Data from: Gray matter volume modifications in migraine: a cross-sectional and longitudinal study
Cite this dataset
Messina, Roberta et al. (2019). Data from: Gray matter volume modifications in migraine: a cross-sectional and longitudinal study [Dataset]. Dryad. https://doi.org/10.5061/dryad.gv89s53
Objective. To explore cross-sectional and longitudinal gray matter (GM) volume changes in migraine patients and their association with patients’ clinical characteristics and disease activity. Methods. Brain T2-weighted and 3D T1-weighted scans were acquired from 73 episodic migraineurs and 46 age- and sex-matched non-migraine controls at baseline. Twenty-four migraineurs and 25 controls agreed to be re-examined after a mean follow-up of 4 years. Using a general linear model and SPM12, a whole-brain analysis was performed to assess GM volume modifications. Results. At baseline, compared to controls, migraine patients showed lower cerebellar GM volume and higher volume of regions of the fronto-temporal lobes. At follow-up, migraineurs were significantly older than controls. Over the follow-up, migraineurs developed an increased volume of fronto-temporo-parietal regions, which was more prominent in patients with a higher baseline disease activity: long disease duration and high attack frequency. Migraineurs also developed decreased GM volume of visual areas, which was related to higher pain severity. Patients with an increased attack frequency at follow-up experienced both increased and decreased volume of nociceptive regions. In migraineurs, reduced GM volume of extrastriate visual areas during the follow-up was significantly correlated to baseline disease activity: shorter disease duration and lower attack frequency. Conclusion. In this cohort, the migraine brain changes dynamically over time and different pathophysiological mechanisms can occur in response to patients’ disease severity. The interaction between predisposing brain traits and experience-dependent responses might vary across different nociceptive and visual areas, thus leading to distinct patterns of longitudinal GM volume changes.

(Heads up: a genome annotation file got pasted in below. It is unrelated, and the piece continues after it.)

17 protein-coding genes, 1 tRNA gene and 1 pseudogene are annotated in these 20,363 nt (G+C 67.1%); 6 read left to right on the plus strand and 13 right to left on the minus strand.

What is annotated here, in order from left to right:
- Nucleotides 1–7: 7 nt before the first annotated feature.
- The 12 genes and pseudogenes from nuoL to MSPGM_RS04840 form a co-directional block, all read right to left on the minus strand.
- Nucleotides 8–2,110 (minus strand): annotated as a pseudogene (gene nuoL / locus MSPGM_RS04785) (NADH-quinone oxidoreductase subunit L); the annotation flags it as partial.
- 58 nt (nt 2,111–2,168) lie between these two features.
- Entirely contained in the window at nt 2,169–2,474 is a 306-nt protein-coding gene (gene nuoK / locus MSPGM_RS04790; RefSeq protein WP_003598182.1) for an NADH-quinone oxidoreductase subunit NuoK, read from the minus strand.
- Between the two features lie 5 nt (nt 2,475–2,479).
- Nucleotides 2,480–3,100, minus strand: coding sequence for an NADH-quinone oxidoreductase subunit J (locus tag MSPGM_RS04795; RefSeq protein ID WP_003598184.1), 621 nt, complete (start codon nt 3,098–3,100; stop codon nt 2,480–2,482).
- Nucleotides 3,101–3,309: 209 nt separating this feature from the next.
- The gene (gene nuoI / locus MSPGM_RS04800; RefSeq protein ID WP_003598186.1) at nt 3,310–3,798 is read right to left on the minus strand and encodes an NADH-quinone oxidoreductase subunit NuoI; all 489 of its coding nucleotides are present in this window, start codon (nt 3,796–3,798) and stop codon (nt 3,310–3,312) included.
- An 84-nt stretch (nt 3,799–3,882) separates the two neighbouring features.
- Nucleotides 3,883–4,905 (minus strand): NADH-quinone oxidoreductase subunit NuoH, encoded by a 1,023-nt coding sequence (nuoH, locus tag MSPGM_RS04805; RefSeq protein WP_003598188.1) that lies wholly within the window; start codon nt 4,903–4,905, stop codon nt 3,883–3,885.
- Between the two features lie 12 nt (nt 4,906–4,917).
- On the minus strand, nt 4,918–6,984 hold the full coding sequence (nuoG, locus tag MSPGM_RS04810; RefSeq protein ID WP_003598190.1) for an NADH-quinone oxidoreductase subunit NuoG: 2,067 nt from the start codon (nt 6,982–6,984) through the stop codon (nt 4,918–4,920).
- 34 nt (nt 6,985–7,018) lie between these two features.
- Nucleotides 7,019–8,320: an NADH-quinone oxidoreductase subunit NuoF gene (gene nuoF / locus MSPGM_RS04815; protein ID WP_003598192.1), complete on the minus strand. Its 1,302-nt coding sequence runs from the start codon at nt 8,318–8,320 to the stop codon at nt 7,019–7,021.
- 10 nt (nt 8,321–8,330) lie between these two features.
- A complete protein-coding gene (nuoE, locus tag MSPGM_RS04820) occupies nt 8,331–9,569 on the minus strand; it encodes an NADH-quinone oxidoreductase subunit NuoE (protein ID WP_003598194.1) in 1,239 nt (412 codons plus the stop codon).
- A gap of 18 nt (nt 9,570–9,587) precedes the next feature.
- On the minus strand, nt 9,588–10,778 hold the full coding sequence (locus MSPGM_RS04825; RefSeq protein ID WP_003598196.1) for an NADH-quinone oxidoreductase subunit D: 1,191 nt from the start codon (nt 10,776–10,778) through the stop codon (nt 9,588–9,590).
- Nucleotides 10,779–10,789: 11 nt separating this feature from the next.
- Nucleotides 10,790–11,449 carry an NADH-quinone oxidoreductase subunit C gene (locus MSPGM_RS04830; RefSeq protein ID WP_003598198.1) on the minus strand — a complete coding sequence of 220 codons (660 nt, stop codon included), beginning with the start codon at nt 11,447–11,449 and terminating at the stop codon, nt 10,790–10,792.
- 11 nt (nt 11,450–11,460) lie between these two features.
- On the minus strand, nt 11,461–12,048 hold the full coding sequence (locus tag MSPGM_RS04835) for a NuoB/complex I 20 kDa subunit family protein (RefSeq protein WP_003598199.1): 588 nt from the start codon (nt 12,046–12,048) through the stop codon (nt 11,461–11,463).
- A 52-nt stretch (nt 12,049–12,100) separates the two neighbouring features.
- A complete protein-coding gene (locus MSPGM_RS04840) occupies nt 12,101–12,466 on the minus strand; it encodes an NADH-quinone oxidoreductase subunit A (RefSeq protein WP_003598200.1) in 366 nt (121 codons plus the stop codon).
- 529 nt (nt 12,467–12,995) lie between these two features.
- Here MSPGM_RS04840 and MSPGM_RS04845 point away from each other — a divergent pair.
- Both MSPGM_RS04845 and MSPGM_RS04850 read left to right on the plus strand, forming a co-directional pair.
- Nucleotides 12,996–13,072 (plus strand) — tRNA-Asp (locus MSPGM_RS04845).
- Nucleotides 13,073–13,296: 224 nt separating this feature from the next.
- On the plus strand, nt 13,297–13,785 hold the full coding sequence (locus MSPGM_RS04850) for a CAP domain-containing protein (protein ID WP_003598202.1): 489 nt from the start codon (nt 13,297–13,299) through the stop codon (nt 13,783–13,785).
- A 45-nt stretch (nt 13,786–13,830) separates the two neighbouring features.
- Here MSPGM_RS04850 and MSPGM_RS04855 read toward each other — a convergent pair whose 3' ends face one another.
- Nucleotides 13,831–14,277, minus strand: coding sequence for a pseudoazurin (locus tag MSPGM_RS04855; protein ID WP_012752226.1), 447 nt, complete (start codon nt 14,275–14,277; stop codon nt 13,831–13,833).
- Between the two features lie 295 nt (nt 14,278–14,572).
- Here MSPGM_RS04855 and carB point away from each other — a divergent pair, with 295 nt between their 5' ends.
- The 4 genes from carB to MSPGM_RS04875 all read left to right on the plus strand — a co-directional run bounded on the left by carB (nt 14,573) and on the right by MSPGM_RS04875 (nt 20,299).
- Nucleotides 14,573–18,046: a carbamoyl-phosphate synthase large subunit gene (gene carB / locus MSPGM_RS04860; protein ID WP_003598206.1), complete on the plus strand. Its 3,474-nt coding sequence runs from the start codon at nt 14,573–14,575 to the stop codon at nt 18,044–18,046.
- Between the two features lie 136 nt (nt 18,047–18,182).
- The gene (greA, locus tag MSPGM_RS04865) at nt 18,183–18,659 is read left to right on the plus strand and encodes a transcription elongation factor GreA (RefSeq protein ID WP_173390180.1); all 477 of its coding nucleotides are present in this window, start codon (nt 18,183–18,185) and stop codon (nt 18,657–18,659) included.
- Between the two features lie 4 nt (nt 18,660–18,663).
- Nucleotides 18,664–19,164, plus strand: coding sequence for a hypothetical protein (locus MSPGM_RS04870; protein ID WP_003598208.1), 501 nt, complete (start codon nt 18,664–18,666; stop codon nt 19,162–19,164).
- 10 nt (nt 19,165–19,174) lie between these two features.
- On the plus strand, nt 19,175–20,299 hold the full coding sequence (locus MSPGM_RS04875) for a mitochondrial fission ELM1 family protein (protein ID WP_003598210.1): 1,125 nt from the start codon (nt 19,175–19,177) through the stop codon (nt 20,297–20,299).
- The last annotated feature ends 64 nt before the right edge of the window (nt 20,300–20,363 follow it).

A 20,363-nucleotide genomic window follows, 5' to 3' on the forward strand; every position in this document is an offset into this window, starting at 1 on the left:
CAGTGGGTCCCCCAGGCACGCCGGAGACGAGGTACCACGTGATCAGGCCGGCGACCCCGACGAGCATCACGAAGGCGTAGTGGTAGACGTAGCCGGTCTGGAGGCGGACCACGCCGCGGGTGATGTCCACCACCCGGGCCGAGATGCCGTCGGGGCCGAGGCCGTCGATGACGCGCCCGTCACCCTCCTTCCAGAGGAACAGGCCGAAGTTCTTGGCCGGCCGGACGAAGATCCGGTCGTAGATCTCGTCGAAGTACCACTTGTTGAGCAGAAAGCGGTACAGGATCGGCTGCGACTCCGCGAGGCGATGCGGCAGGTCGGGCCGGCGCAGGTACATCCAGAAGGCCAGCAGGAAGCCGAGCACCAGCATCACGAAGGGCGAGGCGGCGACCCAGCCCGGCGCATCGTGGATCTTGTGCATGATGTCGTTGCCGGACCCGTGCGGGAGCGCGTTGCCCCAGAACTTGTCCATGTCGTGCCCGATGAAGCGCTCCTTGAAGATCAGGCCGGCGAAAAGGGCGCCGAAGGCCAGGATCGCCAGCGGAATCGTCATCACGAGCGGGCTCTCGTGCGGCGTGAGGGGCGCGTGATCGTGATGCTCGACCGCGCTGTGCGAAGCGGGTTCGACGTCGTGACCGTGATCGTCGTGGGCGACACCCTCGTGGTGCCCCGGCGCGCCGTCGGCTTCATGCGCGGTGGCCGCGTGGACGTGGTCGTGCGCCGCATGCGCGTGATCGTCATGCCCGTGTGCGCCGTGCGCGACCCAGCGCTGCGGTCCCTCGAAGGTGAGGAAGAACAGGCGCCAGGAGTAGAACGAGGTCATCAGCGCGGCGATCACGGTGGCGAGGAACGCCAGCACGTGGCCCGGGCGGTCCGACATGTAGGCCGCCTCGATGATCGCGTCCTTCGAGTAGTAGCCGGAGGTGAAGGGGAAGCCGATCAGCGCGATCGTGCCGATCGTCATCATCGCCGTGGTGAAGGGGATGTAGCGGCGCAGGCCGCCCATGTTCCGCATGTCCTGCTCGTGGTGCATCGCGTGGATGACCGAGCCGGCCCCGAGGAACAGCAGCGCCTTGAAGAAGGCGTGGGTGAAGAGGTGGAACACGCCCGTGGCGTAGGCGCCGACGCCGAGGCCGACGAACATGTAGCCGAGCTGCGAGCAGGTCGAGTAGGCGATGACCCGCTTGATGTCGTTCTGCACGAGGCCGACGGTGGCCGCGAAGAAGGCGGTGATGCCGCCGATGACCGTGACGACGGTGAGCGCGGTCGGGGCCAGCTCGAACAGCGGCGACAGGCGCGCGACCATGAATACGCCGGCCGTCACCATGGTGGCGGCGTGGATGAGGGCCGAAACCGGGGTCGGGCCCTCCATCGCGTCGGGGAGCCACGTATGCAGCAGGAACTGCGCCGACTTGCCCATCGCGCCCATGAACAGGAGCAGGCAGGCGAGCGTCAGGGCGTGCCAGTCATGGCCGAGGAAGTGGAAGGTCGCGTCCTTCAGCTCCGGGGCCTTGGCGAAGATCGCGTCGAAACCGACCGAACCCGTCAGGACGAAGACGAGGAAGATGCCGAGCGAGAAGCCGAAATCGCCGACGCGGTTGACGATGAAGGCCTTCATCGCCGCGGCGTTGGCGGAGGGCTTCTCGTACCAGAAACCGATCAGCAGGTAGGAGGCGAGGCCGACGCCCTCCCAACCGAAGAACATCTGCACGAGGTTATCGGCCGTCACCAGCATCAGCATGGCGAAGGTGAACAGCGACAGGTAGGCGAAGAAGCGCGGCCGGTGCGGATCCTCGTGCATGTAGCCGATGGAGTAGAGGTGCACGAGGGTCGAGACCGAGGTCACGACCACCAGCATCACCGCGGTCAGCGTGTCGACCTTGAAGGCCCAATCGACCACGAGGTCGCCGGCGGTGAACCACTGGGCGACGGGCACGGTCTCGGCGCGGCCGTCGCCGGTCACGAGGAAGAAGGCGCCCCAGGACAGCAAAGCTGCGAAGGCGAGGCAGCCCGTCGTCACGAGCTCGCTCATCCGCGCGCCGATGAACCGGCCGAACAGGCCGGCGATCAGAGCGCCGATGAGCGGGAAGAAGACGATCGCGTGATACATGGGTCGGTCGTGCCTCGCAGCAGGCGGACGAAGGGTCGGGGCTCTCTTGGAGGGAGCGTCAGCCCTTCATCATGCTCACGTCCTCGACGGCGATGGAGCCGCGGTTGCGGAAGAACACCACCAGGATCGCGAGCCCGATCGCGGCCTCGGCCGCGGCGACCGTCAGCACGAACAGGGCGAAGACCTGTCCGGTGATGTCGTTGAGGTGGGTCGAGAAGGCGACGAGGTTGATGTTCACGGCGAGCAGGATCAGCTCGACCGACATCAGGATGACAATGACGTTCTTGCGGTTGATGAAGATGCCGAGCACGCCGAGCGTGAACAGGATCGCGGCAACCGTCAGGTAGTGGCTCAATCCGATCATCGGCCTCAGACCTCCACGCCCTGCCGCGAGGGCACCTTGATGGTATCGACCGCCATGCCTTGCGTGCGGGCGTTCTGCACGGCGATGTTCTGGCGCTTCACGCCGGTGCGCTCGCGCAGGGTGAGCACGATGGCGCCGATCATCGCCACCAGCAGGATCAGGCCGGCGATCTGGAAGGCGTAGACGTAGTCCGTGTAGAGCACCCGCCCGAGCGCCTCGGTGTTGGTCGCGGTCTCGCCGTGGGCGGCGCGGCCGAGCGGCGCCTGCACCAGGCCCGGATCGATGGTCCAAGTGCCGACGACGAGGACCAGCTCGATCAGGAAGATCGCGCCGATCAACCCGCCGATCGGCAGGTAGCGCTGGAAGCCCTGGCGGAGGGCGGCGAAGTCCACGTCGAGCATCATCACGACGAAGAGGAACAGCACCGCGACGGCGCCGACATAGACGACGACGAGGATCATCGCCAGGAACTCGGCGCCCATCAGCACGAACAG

National Science Foundation, Award: N.A.